by Carlos A. L. Filgueiras, Departamento de Química, UFMG, Belo Horizonte, MG, Brazil, firstname.lastname@example.org
[Editor’s Note: After the tragic loss of the museum, the HSS Executive Committee asked me to reach out to our Brazilian members to see how we could help. Carlos Filgueiras sent this article and gave permission to publish it. Some suggestions for helping can be found below, through the auspices of the American Anthropological Association. The American Historical Association is working on a statement that the Society may sign.]
I find it difficult to write about the Museu Nacional of Rio de Janeiro in this moment of profound grief for science and culture in Brazil. However, I think this must be done. I spent twelve years as a professor at the Chemistry Institute of UFRJ, the university to which the museum is affiliated. In addition to being a chemist I am also a historian of science and during that time I could develop a series of cultural activities thanks to the many notable institutions located in Rio de Janeiro and the consequent opportunity to absorb much of what those unique entities put at one’s disposal. Such an environment, with many first-rate intellectuals present, contributed decisively to many fruitful projects.
Among those entities, I had closer links to at least four: the Museu Nacional; the Museu Imperial; the National Library, one of the largest in the world; and the Brazilian Historic and Geographic Institute. I shall however limit this short text to the Museu Nacional. This is an institution with which I have been intimately acquainted, in dozens and dozens of visits to the Boa Vista Park, where it is located. The archeological collections were those with which my connection was closest, for many reasons. One of them was the elaboration of a calendar book that was to be distributed by the Chemistry Institute in early 2008. The Director of the Institute asked me to work on the project with ample liberty. I chose to use as a theme the bicentennial of the arrival of the Portuguese Royal Family and the court in Rio de Janeiro in 1808, as a consequence of the Napoleonic wars.
The Royal Family settled in a mansion which with time became the palace where the King of Portugal and the Emperors of Brazil lived until 1889. King John VI founded the Museu Nacional in 1818. It is a sad coincidence that the recent tragedy occurred shortly after the celebration of the museum’s bicentennial this past June. After Brazil became a republic in 1889, the government moved the museum’s headquarters to the old Imperial Palace.
In my work on the calendar book, I used the archeological collections to showcase for the general public the museum’s countless scientific and cultural possibilities. The plan which was then devised consisted in showing the enormous variety of chemical compounds and materials employed along the centuries in different civilizations in the production of the most diverse objects, of a utilitarian, artistic, or decorative nature. I had the help of photographers and during that project my admiration and intimacy with the museum grew considerably.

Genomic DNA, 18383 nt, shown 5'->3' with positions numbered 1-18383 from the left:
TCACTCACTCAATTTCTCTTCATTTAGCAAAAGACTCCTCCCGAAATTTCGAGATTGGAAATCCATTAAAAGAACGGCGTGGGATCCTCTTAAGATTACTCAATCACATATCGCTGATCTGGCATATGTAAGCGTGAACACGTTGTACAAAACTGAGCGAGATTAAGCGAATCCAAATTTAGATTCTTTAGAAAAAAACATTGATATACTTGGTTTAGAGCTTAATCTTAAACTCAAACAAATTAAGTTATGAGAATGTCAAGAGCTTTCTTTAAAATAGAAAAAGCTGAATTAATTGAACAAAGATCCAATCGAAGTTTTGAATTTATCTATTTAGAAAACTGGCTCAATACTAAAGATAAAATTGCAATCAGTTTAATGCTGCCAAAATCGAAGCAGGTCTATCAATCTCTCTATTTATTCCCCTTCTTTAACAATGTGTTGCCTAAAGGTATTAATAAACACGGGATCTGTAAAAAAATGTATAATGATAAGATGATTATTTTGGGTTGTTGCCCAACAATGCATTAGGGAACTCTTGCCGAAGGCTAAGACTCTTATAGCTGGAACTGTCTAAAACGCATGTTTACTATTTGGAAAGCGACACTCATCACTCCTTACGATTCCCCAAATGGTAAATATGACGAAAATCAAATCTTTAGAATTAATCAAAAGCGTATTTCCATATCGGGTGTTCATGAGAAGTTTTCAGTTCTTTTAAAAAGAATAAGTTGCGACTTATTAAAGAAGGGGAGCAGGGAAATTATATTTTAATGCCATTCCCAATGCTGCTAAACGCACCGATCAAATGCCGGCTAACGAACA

After this personal introduction, I would like to give a short overview of what the museum represented and of its importance, not only to Brazil but to the world.
The Museu Nacional housed 20 million precious objects, which were destroyed mostly by the neglect and ignorance of succeeding authorities who were unable to develop any sense of empathy for such an institution and who ignored its meaning and importance. The museum has a very competent and dedicated staff, as I could witness countless times, but this staff was powerless to remedy so many problems, which were in many cases of a political nature.
Among the items destroyed one can mention the large Egyptian collections amassed by the Brazilian Emperors Pedro I and Pedro II, with hundreds of objects, including human and animal mummies, sarcophagi, statues, etc.; the large Greek, Etruscan, and Roman collections, most of them brought by Empress Teresa Cristina, who was a Neapolitan princess and who directed excavations in Italy in the XIXth century; countless fossils, including the oldest human fossil in Brazil; an enormous collection of pre-Columbian artifacts, both from Brazil and from Spanish America, with many Andean mummies; thousands of Andean textiles from different civilizations; the unique royal cloak of the King of Hawaii, given by the King to Emperor Pedro I in the 1820’s; in addition to many zoological, botanical, and mineralogical collections. Since the museum had been a royal residence it still contained many important items related to the history of the monarchy in Brazil, although most such items are housed in other institutions today. Even so, many paintings, furniture and other irreplaceable objects were lost.
I hope this report contributes to a greater international awareness of the calamity, which befell not only the museum but the whole world.
N.B. The American Anthropological Association (AAA) has published on its web site some information on how individuals can help. AAA will announce a coordinated effort with the Smithsonian on collecting materials for the Anthropology Library and AAA’s publisher is making the entire Wiley Humanities and Social Sciences journal catalog available to people from University IP addresses for the indefinite future.
Those who wish to send materials must remember that the museum has storage issues, so it is important to contact them ahead of time as you contemplate shipping materials.